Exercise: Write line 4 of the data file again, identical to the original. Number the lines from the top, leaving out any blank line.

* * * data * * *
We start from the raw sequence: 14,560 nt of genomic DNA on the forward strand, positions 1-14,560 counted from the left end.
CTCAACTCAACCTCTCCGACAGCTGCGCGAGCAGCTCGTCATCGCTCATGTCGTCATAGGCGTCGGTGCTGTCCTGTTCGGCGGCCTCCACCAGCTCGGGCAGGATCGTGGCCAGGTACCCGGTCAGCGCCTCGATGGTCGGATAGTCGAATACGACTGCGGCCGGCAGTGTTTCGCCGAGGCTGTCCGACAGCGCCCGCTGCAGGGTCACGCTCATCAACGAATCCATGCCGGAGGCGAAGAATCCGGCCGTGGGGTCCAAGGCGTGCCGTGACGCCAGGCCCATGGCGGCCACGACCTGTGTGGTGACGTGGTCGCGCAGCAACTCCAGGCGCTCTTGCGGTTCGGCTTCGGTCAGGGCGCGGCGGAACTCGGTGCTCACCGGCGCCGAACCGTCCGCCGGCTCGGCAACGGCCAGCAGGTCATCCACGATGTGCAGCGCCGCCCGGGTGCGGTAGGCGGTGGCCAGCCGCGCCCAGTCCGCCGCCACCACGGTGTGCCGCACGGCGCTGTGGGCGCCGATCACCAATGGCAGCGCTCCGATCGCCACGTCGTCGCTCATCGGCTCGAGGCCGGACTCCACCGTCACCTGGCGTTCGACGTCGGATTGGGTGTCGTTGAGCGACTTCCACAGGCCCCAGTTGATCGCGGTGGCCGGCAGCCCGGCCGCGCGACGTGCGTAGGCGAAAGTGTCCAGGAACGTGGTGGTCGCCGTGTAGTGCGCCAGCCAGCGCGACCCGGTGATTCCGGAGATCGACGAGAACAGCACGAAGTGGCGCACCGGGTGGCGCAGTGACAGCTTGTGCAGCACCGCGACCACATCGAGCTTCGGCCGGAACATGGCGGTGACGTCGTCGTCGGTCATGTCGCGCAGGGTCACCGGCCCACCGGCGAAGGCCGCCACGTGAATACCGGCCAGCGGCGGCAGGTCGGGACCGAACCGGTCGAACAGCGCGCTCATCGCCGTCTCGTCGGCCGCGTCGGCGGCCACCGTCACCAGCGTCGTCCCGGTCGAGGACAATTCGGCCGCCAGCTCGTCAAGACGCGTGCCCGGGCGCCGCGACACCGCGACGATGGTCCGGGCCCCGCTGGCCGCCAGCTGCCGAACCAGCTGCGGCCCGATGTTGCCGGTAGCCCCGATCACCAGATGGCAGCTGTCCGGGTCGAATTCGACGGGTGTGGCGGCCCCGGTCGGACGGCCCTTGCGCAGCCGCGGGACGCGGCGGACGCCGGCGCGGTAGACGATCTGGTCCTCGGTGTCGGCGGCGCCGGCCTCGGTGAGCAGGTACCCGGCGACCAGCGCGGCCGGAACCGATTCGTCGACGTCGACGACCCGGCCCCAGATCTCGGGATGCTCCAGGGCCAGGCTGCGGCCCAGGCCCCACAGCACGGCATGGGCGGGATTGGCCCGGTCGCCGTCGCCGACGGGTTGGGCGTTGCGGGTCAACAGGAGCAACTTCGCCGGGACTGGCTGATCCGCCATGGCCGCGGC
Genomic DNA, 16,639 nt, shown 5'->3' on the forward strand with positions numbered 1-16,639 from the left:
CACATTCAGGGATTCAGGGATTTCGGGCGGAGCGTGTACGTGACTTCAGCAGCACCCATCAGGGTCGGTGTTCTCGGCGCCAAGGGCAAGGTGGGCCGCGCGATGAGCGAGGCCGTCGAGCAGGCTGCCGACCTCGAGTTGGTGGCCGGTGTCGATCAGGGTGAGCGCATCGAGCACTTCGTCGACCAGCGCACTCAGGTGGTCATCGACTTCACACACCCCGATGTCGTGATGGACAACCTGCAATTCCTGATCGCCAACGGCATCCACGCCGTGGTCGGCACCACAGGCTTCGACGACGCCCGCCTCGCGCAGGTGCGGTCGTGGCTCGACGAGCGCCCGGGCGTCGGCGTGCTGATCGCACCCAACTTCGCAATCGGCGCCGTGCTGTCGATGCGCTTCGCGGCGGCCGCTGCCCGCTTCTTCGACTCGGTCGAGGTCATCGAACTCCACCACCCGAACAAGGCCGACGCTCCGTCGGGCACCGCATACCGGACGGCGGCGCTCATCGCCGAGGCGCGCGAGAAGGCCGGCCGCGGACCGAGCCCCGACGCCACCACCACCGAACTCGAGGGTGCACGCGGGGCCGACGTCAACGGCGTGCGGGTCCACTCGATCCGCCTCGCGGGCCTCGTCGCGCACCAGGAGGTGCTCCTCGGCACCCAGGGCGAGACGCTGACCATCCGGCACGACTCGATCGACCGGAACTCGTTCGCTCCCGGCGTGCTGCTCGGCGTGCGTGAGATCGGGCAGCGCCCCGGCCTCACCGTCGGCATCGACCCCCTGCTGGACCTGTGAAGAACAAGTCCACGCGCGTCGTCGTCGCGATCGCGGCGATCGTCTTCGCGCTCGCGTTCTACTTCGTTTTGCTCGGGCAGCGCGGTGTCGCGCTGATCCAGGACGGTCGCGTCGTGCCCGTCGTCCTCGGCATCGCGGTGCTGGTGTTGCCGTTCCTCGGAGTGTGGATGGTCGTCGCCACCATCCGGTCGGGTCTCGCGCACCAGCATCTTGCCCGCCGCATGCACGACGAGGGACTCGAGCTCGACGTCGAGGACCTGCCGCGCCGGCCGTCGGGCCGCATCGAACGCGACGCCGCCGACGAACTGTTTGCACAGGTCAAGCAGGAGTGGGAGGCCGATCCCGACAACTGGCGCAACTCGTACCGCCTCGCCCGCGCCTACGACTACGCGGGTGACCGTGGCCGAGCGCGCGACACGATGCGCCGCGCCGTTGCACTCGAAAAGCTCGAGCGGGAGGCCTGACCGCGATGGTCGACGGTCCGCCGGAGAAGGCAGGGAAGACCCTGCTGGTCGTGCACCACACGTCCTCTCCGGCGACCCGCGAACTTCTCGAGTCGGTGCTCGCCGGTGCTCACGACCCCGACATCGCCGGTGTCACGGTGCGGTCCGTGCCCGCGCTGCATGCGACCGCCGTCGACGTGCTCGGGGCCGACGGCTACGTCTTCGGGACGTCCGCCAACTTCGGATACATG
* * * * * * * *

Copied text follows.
CACATTCAGGGATTCAGGGATTTCGGGCGGAGCGTGTACGTGACTTCAGCAGCACCCATCAGGGTCGGTGTTCTCGGCGCCAAGGGCAAGGTGGGCCGCGCGATGAGCGAGGCCGTCGAGCAGGCTGCCGACCTCGAGTTGGTGGCCGGTGTCGATCAGGGTGAGCGCATCGAGCACTTCGTCGACCAGCGCACTCAGGTGGTCATCGACTTCACACACCCCGATGTCGTGATGGACAACCTGCAATTCCTGATCGCCAACGGCATCCACGCCGTGGTCGGCACCACAGGCTTCGACGACGCCCGCCTCGCGCAGGTGCGGTCGTGGCTCGACGAGCGCCCGGGCGTCGGCGTGCTGATCGCACCCAACTTCGCAATCGGCGCCGTGCTGTCGATGCGCTTCGCGGCGGCCGCTGCCCGCTTCTTCGACTCGGTCGAGGTCATCGAACTCCACCACCCGAACAAGGCCGACGCTCCGTCGGGCACCGCATACCGGACGGCGGCGCTCATCGCCGAGGCGCGCGAGAAGGCCGGCCGCGGACCGAGCCCCGACGCCACCACCACCGAACTCGAGGGTGCACGCGGGGCCGACGTCAACGGCGTGCGGGTCCACTCGATCCGCCTCGCGGGCCTCGTCGCGCACCAGGAGGTGCTCCTCGGCACCCAGGGCGAGACGCTGACCATCCGGCACGACTCGATCGACCGGAACTCGTTCGCTCCCGGCGTGCTGCTCGGCGTGCGTGAGATCGGGCAGCGCCCCGGCCTCACCGTCGGCATCGACCCCCTGCTGGACCTGTGAAGAACAAGTCCACGCGCGTCGTCGTCGCGATCGCGGCGATCGTCTTCGCGCTCGCGTTCTACTTCGTTTTGCTCGGGCAGCGCGGTGTCGCGCTGATCCAGGACGGTCGCGTCGTGCCCGTCGTCCTCGGCATCGCGGTGCTGGTGTTGCCGTTCCTCGGAGTGTGGATGGTCGTCGCCACCATCCGGTCGGGTCTCGCGCACCAGCATCTTGCCCGCCGCATGCACGACGAGGGACTCGAGCTCGACGTCGAGGACCTGCCGCGCCGGCCGTCGGGCCGCATCGAACGCGACGCCGCCGACGAACTGTTTGCACAGGTCAAGCAGGAGTGGGAGGCCGATCCCGACAACTGGCGCAACTCGTACCGCCTCGCCCGCGCCTACGACTACGCGGGTGACCGTGGCCGAGCGCGCGACACGATGCGCCGCGCCGTTGCACTCGAAAAGCTCGAGCGGGAGGCCTGACCGCGATGGTCGACGGTCCGCCGGAGAAGGCAGGGAAGACCCTGCTGGTCGTGCACCACACGTCCTCTCCGGCGACCCGCGAACTTCTCGAGTCGGTGCTCGCCGGTGCTCACGACCCCGACATCGCCGGTGTCACGGTGCGGTCCGTGCCCGCGCTGCATGCGACCGCCGTCGACGTGCTCGGGGCCGACGGCTACGTCTTCGGGACGTCCGCCAACTTCGGATACATG